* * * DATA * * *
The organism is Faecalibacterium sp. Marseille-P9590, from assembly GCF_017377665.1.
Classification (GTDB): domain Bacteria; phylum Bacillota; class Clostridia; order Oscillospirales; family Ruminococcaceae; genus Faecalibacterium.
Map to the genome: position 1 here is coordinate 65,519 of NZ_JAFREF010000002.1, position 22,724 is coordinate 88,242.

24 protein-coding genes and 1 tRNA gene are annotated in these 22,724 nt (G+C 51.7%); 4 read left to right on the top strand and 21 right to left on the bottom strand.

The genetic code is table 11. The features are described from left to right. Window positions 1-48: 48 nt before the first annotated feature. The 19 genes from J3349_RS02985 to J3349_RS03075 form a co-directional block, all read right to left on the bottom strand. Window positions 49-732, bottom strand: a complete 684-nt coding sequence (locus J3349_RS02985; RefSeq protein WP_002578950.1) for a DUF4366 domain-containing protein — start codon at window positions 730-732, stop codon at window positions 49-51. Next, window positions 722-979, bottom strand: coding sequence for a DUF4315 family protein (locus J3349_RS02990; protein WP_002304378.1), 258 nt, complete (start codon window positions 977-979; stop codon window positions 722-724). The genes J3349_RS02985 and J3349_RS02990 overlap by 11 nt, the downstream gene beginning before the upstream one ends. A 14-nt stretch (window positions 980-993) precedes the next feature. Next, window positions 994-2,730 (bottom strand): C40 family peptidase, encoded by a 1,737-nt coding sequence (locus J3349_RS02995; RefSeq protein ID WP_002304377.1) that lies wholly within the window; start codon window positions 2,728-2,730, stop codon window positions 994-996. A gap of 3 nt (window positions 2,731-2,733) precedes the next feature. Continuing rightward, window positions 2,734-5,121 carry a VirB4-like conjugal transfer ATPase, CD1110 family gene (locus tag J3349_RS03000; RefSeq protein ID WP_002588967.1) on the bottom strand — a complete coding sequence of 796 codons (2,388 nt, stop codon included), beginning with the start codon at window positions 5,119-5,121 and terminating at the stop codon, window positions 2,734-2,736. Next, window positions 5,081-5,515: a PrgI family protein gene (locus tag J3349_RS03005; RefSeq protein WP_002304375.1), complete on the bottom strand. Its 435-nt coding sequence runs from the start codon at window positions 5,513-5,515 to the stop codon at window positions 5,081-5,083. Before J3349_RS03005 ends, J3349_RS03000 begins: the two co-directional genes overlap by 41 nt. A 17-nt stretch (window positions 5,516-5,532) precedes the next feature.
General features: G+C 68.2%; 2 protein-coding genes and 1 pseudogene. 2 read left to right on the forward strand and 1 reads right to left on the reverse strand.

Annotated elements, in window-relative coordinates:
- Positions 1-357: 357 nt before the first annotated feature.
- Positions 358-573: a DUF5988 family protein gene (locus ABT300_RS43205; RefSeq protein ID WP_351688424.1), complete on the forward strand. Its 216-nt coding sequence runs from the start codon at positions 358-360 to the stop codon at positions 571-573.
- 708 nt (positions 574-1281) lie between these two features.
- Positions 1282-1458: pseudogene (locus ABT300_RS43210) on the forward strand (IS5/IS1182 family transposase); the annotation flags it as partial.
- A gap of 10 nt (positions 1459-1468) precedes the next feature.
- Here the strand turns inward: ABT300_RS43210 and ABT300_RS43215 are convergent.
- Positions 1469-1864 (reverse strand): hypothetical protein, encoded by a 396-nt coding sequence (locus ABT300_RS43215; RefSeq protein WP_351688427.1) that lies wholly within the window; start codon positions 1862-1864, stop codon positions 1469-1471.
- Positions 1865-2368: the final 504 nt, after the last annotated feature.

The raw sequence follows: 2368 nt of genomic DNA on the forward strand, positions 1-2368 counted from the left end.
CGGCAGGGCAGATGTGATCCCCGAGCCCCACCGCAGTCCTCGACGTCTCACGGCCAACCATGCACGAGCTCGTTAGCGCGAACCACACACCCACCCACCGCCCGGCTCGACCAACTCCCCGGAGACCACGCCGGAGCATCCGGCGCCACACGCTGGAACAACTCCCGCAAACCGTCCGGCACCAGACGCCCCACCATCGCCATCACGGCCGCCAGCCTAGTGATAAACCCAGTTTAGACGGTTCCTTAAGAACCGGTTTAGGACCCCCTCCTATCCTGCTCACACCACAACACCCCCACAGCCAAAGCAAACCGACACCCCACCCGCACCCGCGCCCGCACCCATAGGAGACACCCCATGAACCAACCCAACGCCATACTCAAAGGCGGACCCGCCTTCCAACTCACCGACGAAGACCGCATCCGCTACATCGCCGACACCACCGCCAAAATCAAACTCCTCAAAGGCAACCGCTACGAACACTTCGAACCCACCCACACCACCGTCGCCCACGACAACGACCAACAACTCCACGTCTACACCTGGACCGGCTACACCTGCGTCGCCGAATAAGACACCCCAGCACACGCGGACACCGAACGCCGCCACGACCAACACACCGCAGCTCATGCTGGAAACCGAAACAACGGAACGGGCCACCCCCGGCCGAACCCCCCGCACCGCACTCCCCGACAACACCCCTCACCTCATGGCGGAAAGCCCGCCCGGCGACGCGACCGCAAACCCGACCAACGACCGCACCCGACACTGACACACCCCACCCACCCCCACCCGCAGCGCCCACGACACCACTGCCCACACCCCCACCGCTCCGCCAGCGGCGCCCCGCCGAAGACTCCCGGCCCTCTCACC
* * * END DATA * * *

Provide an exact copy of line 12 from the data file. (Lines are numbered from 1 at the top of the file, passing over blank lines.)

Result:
- A gap of 10 nt (positions 1459-1468) precedes the next feature.